Showtime has wasted no time picking up the slack left by HBO. Four original series airing on Showtime—specifically, Dexter, Brotherhood, Weeds and Californication—not only offer a refuge from the mainstream networks’ mediocrity, they may signal a revolution in television storytelling. At their core, all four of these programs are rooted in the mainstay of television themes: the trials and tribulations of familial relationships. If, as Shakespeare said, there are only seven basic plots, then it’s ultimately up to the writer to spin those plots into innumerable variations.

The writers on these programs have done exactly that, taking that basic theme of family and propelling it into regions rarely explored in cinema, much less television. On the surface, Dexter may be about a vigilante serial killer on the surface, but on a deeper level, it’s more about balancing secrets with relationships. Brotherhood explores the workings of the Irish mob and political machinations, but it can’t escape its meddling mom core. Weeds is much more aligned to the plight of single mothers providing for their family than it is with dealing drugs. Conversely, Californication isn’t about a reprobate writer—it’s more concerned with a dispossessed father attempting to reconnect with his family.

Admittedly, these shows were unaffected by the writers’ strike, since they had wrapped season’s production beforehand. More importantly, though, they demonstrate there is no dearth of writing talent in Hollywood. And I’m by no means saying that everything on the TV screen should be geared to adults—Dora the Explorer is a case in point. By and large, however, network television, through no fault of the creative process, takes the path of least resistance. Rather than finance ventures that might challenge, or even educate the viewer, the studio execs continue down the timeworn path of the lowest common denominator. An engaging story is secondary—how well it will move product is paramount.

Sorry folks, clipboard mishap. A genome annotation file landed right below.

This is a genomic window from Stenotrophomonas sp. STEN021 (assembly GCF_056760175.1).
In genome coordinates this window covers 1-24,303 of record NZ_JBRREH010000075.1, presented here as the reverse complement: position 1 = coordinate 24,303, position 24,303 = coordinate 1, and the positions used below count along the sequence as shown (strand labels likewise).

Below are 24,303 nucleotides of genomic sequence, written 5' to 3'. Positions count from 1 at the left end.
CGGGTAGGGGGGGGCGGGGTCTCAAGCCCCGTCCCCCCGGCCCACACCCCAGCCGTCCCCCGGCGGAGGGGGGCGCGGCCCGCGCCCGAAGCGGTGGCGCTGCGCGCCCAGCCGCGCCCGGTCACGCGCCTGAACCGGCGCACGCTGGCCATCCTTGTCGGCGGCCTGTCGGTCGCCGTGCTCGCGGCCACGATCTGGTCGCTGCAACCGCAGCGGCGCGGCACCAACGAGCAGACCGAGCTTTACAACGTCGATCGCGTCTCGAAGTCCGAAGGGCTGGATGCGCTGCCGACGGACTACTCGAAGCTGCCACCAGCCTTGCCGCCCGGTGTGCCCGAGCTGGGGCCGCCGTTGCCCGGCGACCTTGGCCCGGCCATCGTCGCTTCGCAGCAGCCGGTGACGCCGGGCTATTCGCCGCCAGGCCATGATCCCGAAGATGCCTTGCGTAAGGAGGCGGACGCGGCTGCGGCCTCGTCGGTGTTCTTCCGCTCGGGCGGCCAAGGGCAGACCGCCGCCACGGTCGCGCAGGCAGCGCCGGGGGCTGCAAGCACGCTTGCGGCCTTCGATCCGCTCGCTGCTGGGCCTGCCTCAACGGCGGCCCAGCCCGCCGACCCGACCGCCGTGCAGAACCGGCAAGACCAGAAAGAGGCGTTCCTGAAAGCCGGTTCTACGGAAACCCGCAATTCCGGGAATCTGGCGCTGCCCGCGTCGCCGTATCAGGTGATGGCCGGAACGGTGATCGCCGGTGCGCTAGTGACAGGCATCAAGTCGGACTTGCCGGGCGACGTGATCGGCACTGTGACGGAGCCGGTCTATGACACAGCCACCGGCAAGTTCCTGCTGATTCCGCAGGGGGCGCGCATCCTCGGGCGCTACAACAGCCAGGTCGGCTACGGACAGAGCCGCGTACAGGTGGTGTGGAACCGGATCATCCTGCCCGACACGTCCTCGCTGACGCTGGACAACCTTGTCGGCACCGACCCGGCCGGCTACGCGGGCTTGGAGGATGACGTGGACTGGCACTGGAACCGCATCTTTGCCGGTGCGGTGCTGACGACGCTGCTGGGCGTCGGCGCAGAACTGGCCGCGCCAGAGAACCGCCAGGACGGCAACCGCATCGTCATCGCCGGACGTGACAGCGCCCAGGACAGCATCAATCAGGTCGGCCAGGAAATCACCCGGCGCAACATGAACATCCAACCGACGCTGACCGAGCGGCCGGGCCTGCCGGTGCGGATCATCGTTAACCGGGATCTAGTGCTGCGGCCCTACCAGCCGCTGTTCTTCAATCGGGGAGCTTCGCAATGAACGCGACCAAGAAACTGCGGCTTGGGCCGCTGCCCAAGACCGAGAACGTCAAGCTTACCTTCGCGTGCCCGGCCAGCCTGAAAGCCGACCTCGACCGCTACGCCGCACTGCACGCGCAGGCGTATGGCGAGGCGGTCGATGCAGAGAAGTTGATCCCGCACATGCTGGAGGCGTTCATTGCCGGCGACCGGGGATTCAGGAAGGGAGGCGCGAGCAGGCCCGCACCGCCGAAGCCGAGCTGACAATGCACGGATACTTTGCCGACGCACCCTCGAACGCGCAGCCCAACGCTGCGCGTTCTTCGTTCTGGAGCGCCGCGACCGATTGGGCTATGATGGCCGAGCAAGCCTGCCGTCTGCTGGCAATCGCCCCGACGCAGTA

If Internet revenue will move product, the execs and producers reason, it bodes well for the industry, and adds another source of revenue that ensures television will flourish in the face of new media. After all, if the programs are already produced, there’s really no sound business reason to further compensate work for hire writers. It’s much more fiscally sound to put that unknown profit into corporate coffers.

That’s their reasoning, anyway. The fallacy is that were it not for the writers, they wouldn’t have product to tool around new media in the first place. But, they say on one hand, the Internet and downloads may only account for a tiny percentage of revenue. Privately, they’re predicting unbridled growth in its untapped potential. It’s revenue they don’t want to share with writers. Directors and producers have secured their deals in the face of all this, and writers are at the bottom of the food chain when considering film.

While it may be considered a director’s medium, one fact remains. Everything we see on the screen, whether it’s an action-packed thriller a yuppie- friendly comedy or a WWII documentary, began as a thought in a writer’s brain. Without writers sharing their thoughts, however outlandish or mundane they may be, we’d all be watching white noise.

With the exception of premium cable, I can’t escape the feeling I already am.